Prominent among these are the preservation of the conditions for national prosperity and wellbeing, such as the security of our energy supply lines and the protection of critical infrastructure.
Australia’s security is now entwined with its lifelines: flows of trade, investment, information and people to and from the rest of the world. No island is an island anymore.
There seems an alarming lack of awareness in the wider community about our profound and growing dependence on cyberspace, not only for information and communication but also to sustain our material wellbeing.
The internet is now the internet of things and on its way to becoming the internet of everything.
Yet the dependence of our real economy, our real society, our real polity on the digital economy is yet to translate into a truly concerted national effort – involving comprehensive coordination among the private sector, state governments and the Commonwealth – to secure this critical interest.
Our future wellbeing, including economic competitiveness, rests on ensuring a national cyber-security edge.
Politics and culture mean that security debates related to terrorism and extremism are going to be divisive unless handled with exceptional sensitivity.
Cyber security, on the other hand, seems an issue ready-made for national consensus and big initiatives to anticipate and minimise future risk.
Here we have a security issue ready made for a government focused on innovation, the future and our national competitive edge.
Here is a security issue that is about unity and partnership, with a lead role for the private sector.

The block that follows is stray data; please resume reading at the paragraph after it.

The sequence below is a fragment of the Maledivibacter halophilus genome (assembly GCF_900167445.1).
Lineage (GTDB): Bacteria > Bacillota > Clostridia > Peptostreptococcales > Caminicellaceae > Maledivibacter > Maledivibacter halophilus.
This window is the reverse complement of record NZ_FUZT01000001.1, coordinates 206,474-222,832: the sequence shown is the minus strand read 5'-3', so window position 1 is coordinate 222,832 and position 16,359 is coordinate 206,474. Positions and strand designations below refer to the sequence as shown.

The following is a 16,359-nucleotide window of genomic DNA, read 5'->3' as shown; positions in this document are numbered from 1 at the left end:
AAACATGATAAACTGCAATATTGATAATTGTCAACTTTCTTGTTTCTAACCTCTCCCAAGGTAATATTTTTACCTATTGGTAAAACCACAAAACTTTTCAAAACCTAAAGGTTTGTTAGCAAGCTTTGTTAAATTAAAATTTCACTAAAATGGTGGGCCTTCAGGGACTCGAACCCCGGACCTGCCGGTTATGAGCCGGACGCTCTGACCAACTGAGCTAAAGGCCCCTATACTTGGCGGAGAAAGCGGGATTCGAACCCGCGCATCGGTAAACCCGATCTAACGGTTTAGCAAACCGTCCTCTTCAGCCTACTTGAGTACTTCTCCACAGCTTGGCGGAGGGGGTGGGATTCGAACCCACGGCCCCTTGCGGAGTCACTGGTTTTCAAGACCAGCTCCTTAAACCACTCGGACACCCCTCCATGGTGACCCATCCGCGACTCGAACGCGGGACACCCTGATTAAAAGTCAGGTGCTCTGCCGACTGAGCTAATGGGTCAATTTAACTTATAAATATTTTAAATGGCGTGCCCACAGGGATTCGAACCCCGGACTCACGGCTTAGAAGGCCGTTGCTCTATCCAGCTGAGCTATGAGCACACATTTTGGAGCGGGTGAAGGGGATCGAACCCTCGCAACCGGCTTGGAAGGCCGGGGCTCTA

A national cyber security strategy should involve major investment in the cyber skills our banks, telecommunications providers and security agencies increasingly need.
That is why the government’s whole-of-nation cyber security review this year has been an important process, and one that unfortunately tends to receive much less media attention than steps or missteps on counter-terrorism and border protection.
It is to be hoped that the new Prime Minister, with his well-known focus on and knowledge of matters to do with communications and innovation, will recognise the finalisation of a cyber strategy as an urgent priority.
To recapitulate: Australia’s security interests are large and growing, our security capabilities are not keeping pace and there is a premium on partnerships to guard our interests in an uncertain world.
Those partnerships need to be with other nations, with the private sector and across the spectrum of the Australian community – hence the need for national security leadership focused on mobilizing greater unity through levelling with the public and explaining the challenges.
As a nation, we need a capacity constantly to refresh and improve our thinking on how global trends will intersect with our interests.
Those trends include the security impacts of such diverse yet interacting phenomena as disruptive technologies, social media, demographic change, resurgent nationalism, religious identity, energy demand, resource pressures, environmental degradation and climate change. And yes, the effects of climate change are a national security issue.
The most innovative thinking on these issues will not come from government or intelligence agencies alone. The shape of the future is a mystery, not a secret that can be crafted, stolen or protected.
So an institution like the National Security College, at the crossroads of academia, the public debate and policy, is well-placed to convene the creative and inclusive conversations about strategic foresight that Australia needs.
The challenge is to identify emerging risks and the new patterns of cooperation we will need to mitigate them. Now is a time for new and inclusive thinking about Australia’s security. Thank you.